Musique du Jour Presents! Mozart à la Mode: Friedman, Rumph, & Westcott perform Mozart
Wolfgang Amadeus Mozart — Allemande in C minor KV 399
Wolfgang Amadeus Mozart — Gigue in G major, K. 574
Wolfgang Amadeus Mozart — Sonata in F Major K. 13
Wolfgang Amadeus Mozart — Variations on "Salve tu Domine" K. 398
Wolfgang Amadeus Mozart — Piano Sonata in D major K. 311
Wolfgang Amadeus Mozart — Tamino's Aria from "The Magic Flute"
Wolfgang Amadeus Mozart — Monostato's Aria from "The Magic Flute"
Wolfgang Amadeus Mozart — Rondo in A minor for piano K. 511
Tamara Friedman, fortepiano
Stephen Rumph, operatic tenor
Courtney Westcott, flute
Mozart – Fugue in G minor, K. 401
Mozart – Allemande in C minor KV 399
Mozart – Gigue in G major, K. 574
Mozart – Sonata in F major for flute and fortepiano, K. 13 (1764)
Mozart – Ferrando's Aria, "Un aura amorosa," from Cosi fan tutte, K. 588
Mozart – Variations on "Salve tu Domine" from Giovanni Paisiello's opera I filosofi immaginarii, K. 398
Mozart – Rondo in A minor, K. 511
Mozart – Sonata in D major, K. 311
Mozart – Tamino's Aria, "Wie stark ist nicht dein Zauberton," from The Magic Flute
Mozart – Monostato's Aria, "Alles fuhlt der Liebe Freuden," from The Magic Flute
Pianist Tamara Friedman, praised for the depth, wit, and humor of her performances, attended the Oberlin Conservatory and received her master's degree from the Mannes College of Music. She has collaborated with such artists as Stanley Ritchie, Jaap Schröder, and Max van Egmond, and appears with violinist Elizabeth Blumenstock as Duo Amadeus. In the Pacific Northwest she has performed on the Seattle Camerata, Allegro Baroque and Beyond, Belle Arte, Early Music Guild, Gallery Concerts, and Mostly Nordic series and for the Governors Chamber Music Festival. She has been the featured performer in early piano workshops for Pacific Lutheran University and the Western Early Keyboard Association and maintains a private studio in Seattle, where she teaches modern piano and fortepiano on her collection of eighteenth- and nineteenth-century keyboard instruments, which is on display at SEKM! the Seattle Early Keyboard Museum. Tamara spends her summers in Bath, Maine, where she also has a group of historic pianos and performs on the Kennebec Early Music Festival.
Tenor Stephen Rumph has established himself as a leading tenor in opera, oratorio, and concert. The Tacoma News Tribune has called his singing soaringly beautiful, unspeakably tender as Puccini should be. The San Francisco Classical Voice wrote that his incisive, well-controlled tenor was joined to lovely legato phrasing, and the San Francisco Chronicle reported that he launched into the vocal stratosphere fearlessly, with excellent results. A Bay Area native, Stephen has performed with regional opera companies through the San Francisco area in such roles as Rodolfo, Tamino, Alfred, Hoffmann (The Tales of Hoffmann), Duca (Rigoletto), Lenski (Eugene Onegin), Ramiro (La Cenerentola), and Lindoro (L'italiana in Algeri). He made his Seattle Symphony debut in Bach's Cantata 171 and returned to sing Beethovens Ninth Symphony and Uematsu's Distant Worlds.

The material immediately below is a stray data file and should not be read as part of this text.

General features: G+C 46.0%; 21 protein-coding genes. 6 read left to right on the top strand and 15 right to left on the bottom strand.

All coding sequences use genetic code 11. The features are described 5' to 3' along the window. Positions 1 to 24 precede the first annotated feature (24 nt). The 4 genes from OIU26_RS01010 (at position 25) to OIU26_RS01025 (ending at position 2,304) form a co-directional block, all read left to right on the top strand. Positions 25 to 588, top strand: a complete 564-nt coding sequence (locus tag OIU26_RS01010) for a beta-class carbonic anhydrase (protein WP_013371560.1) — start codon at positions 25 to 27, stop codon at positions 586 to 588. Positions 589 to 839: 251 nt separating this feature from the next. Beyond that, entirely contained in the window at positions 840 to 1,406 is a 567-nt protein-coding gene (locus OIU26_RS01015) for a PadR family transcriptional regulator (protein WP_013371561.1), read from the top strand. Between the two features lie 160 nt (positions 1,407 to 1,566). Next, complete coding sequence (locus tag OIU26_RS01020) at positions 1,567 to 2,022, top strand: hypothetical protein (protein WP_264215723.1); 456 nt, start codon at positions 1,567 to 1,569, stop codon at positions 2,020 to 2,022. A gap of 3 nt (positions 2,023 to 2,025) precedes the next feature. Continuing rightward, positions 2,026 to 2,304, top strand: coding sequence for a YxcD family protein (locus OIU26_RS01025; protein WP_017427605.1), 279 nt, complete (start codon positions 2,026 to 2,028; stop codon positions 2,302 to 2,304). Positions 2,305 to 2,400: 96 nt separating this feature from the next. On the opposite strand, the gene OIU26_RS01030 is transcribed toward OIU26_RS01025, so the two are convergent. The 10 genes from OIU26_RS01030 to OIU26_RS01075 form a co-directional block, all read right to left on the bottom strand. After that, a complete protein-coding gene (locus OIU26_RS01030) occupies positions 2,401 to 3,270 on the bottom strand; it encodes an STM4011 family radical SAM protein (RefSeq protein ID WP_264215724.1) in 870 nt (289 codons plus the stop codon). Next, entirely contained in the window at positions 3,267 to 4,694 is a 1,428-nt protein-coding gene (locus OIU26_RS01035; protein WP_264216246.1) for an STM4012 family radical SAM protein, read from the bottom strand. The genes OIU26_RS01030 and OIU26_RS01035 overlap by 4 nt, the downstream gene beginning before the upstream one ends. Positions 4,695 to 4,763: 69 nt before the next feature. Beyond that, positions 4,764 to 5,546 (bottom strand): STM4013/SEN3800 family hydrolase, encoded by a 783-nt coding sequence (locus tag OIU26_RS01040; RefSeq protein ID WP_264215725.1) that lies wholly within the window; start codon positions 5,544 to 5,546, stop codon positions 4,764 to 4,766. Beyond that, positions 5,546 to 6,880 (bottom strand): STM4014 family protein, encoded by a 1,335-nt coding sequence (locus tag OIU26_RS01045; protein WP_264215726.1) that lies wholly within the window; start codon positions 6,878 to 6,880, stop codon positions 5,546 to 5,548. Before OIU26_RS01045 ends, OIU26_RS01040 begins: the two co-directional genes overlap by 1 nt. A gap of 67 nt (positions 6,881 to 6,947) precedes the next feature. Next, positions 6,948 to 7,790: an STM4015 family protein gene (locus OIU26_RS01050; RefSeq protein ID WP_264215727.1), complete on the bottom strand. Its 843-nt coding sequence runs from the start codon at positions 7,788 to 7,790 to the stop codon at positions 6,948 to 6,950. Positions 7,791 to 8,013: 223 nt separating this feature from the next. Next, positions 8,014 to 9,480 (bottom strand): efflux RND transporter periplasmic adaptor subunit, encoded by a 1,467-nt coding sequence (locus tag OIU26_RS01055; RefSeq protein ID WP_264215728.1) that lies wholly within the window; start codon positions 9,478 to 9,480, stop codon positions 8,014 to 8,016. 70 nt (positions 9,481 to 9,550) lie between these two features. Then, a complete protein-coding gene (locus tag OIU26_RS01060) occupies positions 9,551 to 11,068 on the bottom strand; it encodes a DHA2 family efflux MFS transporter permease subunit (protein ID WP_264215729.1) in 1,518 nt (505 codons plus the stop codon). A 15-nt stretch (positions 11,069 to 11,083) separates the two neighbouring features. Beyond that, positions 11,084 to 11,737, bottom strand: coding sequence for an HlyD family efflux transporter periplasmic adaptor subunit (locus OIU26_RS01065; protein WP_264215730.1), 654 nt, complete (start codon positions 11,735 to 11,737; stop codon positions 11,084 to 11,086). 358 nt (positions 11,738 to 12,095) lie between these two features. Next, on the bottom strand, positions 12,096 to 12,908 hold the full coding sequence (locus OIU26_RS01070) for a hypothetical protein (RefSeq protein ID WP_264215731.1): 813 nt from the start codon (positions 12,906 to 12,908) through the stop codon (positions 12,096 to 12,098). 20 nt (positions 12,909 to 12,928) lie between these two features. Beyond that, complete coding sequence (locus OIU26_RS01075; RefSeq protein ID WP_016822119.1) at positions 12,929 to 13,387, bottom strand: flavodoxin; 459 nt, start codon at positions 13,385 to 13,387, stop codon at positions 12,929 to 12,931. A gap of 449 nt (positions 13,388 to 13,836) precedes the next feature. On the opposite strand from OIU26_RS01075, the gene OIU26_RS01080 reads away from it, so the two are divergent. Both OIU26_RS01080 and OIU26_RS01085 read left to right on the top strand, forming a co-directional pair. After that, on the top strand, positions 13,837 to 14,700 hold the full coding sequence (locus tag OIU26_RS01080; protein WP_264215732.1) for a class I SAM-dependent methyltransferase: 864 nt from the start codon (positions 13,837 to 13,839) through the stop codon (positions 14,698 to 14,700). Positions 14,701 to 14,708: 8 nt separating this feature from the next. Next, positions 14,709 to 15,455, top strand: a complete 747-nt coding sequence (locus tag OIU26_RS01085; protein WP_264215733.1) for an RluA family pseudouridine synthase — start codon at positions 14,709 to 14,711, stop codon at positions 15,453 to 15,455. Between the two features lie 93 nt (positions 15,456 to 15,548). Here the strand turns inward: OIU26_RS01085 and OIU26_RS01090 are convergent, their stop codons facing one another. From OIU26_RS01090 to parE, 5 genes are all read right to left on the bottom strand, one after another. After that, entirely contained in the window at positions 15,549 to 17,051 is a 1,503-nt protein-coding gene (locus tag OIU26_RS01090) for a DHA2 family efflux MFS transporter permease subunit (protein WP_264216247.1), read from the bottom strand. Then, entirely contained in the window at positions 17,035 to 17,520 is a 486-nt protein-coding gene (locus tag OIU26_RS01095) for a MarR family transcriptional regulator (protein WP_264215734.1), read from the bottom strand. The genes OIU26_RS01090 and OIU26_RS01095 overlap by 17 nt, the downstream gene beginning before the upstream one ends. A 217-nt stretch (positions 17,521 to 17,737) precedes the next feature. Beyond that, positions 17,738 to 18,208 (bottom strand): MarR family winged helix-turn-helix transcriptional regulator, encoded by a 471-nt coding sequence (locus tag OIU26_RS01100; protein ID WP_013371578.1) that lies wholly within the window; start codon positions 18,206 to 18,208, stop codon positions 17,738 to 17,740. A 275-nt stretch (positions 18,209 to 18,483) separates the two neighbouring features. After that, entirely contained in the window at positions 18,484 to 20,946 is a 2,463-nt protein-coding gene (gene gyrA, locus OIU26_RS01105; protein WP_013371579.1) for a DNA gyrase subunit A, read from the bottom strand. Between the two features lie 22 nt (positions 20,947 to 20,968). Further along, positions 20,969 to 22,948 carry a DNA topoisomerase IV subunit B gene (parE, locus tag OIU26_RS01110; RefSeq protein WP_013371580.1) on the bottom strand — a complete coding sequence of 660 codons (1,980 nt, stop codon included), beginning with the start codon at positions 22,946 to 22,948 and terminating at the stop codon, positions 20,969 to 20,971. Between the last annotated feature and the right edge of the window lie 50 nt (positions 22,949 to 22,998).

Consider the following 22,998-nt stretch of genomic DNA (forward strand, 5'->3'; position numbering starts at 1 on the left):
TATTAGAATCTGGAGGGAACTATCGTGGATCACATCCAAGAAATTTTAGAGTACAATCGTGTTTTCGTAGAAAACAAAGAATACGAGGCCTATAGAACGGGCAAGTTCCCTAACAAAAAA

Recent operatic credits include Pinkerton (Madama Butterfly), Rodolfo (La Bohème), Don José (Carmen), and Tamino (The Magic Flute) with Skagit Opera, Rodolfo and Orpheus (Orpheus in the Underworld) with Tacoma Opera, Alfred (Die Fledermaus), David (Die Meistersinger), and Loge (The Legend of the Ring) with Berkeley Opera, and Aeneas (Dido and Aeneas) with Whitman College. Last season Mr. Rumph sang Beethoven's Ninth with the Spokane Symphony, Mozart's Requiem with the Northwest Sinfonietta, and Handel's Messiah with the Tacoma Symphony and Bellevue Philharmonic. Other concert appearances include Mozart's Requiem with the Walla Walla Symphony, Mahler's Das Lied von der Erde with the Northwest Mahler Festival, Haydn's The Creation, and Rachmaninoff's The Bells with Tacoma Symphony, Bach's Mass in B Minor with the Lake Chelan Bach Fest, and Beethoven's Mass in C with both Orchestra Seattle and the Kirkland Choral Society.
Stephen is a member of the music history faculty at the University of Washington.
Courtney Westcott has performed as a soloist or principal flute with many of North America's Baroque orchestras, including Seattle Baroque, NYS Baroque, and Tafelmusik. Her playing has been described as "...an ear-opening experience... such lightness and clarity" (Ithaca Journal). A graduate of Oberlin Conservatory and the Royal Conservatory of The Hague, she has studied with Robert Willoughby, Barthold Kuijken, and Frans Vester. She has recorded for CBC, NPR, and the Wildboar, Focus, and Loft labels. With flute maker Peter Noy she collaborates on the research and development of flutes based on 18th- and 19th-century originals.